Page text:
Since taking the helm at Pioneer Foods in 2013, Phil Roux has made great strides at the company. Under his watch the former food sector also-ran’s operating profit margin has risen from a sorry 4% to over 11%, its headline EPS have gone up 125% and its dividend has jumped over 150%.
Roux is far from satisfied, however.
"We have just completed our corporate strategy review," says Roux. "We asked the question: is our business portfolio fully optimised? The answer is a definite no."
Roux is setting demanding goals for the R20bn annual revenue company, which includes what he terms its "power brands" Weet-Bix, Bokomo, Liqui-Fruit , Sasko, Spekko, Ceres, White Star and Safari.
"I want the group operating margin to be at least 13.5% by the end of 2018," Roux says. "There is still a lot more to do to drive cost efficiencies."
Also a priority is reducing the relative importance of maize and wheat-based essential foods such as maize meal and bread, which account for about 60% of group revenue and operating profit. It could spell a big acquisition ahead.
"Margins and cash flow on essential foods are high but the market perceives them to be commodities," says Roux. "We invest heavily in our essential foods brands but the moment you have any exposure to raw material price volatility the market can hammer you."
Despite facing inevitably tougher competition from Tiger Brands, now led by the highly experienced Lawrence MacDougall, Roux believes Pioneer can grab market share.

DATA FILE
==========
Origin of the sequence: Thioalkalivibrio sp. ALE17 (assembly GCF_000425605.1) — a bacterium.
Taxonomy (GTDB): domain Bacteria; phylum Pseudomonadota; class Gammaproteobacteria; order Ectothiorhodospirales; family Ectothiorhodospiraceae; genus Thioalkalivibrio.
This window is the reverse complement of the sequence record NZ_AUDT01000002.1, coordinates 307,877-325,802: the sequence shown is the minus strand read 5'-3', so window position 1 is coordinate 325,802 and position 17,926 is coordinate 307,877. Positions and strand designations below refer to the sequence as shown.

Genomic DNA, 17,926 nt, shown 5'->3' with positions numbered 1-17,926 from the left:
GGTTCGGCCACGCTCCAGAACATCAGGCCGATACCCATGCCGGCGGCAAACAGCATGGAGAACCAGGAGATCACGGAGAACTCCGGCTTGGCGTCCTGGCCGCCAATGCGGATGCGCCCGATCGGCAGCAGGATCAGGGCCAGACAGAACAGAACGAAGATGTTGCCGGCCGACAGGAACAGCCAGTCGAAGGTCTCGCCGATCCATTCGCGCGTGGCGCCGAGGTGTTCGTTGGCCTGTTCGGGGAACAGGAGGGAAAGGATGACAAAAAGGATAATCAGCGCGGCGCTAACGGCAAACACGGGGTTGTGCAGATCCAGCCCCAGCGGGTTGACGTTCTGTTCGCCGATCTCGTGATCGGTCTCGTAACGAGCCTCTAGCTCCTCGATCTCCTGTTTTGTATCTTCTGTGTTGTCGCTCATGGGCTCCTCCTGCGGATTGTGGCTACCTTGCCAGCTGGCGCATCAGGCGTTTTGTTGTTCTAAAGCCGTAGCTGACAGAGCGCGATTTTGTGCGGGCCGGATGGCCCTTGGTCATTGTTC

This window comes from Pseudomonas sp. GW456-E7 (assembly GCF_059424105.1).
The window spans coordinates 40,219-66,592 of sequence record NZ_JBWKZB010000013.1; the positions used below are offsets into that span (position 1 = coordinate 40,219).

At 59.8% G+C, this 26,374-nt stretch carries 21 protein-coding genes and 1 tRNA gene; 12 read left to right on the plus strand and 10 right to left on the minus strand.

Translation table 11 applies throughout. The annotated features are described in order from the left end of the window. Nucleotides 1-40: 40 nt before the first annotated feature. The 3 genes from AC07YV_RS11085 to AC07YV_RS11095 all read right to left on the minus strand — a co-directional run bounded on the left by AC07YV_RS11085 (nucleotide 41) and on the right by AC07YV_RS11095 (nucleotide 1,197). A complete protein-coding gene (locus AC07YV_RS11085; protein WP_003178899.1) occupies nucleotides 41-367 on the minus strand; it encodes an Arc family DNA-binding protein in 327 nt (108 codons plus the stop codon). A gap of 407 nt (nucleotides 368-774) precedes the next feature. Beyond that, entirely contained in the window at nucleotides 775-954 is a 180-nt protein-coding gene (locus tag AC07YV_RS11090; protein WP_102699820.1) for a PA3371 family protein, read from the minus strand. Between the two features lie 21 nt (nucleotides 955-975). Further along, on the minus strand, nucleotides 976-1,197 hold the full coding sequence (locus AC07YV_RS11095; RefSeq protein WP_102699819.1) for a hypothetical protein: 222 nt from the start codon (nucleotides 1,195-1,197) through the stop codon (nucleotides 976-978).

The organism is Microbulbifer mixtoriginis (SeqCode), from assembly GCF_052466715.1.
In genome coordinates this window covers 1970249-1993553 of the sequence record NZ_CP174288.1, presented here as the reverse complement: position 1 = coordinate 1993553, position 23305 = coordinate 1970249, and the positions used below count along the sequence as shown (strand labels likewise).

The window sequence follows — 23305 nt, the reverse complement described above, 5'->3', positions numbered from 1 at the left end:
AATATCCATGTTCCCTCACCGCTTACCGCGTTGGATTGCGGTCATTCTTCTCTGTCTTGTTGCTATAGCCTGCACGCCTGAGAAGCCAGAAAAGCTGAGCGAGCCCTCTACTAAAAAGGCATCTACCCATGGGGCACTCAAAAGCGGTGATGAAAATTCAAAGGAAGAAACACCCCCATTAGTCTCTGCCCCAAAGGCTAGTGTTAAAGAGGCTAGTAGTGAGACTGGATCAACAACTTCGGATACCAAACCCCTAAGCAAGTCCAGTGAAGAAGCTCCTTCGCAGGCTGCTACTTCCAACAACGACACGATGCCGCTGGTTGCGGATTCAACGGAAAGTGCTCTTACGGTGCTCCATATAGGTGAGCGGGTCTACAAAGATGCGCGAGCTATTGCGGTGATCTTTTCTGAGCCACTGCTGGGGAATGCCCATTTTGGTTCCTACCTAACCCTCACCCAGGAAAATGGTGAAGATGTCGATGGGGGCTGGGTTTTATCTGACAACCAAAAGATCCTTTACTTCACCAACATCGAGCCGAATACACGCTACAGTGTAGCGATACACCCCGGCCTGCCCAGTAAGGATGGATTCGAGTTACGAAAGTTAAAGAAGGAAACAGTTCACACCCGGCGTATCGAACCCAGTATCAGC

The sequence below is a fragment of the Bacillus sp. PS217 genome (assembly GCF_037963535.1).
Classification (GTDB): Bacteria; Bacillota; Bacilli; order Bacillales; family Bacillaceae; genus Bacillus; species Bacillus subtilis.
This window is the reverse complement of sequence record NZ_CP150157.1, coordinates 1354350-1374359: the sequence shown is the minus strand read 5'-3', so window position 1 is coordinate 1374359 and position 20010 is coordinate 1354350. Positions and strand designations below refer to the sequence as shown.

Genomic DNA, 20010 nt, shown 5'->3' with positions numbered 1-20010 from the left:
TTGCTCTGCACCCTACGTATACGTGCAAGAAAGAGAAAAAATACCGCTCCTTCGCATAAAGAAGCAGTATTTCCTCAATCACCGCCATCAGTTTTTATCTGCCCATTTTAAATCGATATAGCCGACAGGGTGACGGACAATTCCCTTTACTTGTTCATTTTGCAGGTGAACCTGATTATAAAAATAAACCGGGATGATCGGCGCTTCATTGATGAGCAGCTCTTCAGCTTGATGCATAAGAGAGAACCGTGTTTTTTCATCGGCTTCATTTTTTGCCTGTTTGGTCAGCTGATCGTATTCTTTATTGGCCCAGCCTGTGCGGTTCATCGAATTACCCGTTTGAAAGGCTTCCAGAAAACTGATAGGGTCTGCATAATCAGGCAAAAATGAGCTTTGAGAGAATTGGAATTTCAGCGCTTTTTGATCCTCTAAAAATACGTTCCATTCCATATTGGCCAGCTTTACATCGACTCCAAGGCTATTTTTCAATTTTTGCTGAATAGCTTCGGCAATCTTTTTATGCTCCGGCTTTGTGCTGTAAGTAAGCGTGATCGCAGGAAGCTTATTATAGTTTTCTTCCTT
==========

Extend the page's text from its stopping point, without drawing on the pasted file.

"We must build our brands," says Roux. "We have an overall 32% share of the 18 categories we are in. Every percentage point rise equals an extra R1bn of sales at the retail level."
Roux is confident Pioneer has the right people in place to meet the challenge. "I have a highly capable leadership team," says Roux, who shrugs off doubts that may be aroused by the recent resignation of Cindy Hess, CFO since March 2015.
Indeed, it seems Hess will not be missed. "A CEO and CFO must be a perfect fit," says Roux. He does not spell it out, but that perfect fit between Hess and him does not appear to have been there.
Whatever the case, it is not affecting strategy. "We are busy on the corporate activity front," says Roux. He is armed with up to R4bn in debt capacity on Pioneer’s almost ungeared balance sheet.
Acquisitions may not all be in SA. "We are looking closely at East Africa," says Roux. "I also like Eastern Europe."
Pioneer is making solid headway in the UK as well, where it has two Bokomo factories producing private-label wheat breakfast biscuits, muesli and granolas for a number of leading grocery chains. Already a sizeable operation, it is generating about R1bn in annual revenue.
However, Roux’s goal is to reduce the importance of private-label manufacture. "I want our own branded products to represent 50% of revenue," he says.
The first step came in August, with the £7.5m acquisition of Stream Foods, producer of a range of fruit snacks under the Fruit Bowl brand. "It will add sales of R250m," says Roux.
"We will be doing more bolt-on acquisitions."
Pioneer has a sound growth strategy, which holds great promise. But for now investors in the food group will need to be patient.
"It has been a year out of hell," says Roux, referring to the slump in domestic maize production caused by the crippling drought. To hedge against an expected 1.2Mt maize production fall, Pioneer had no option but to buy maize forward.
Though maize prices are now going down in the hope of early rain, Pioneer will have to wait for the futures contracts bought at higher prices to unwind. "It will make the next six months a little rough for us," says Roux.
It could spell a period of weakness ahead for Pioneer’s share price. If this comes, it will be weakness that can be used as a buying opportunity.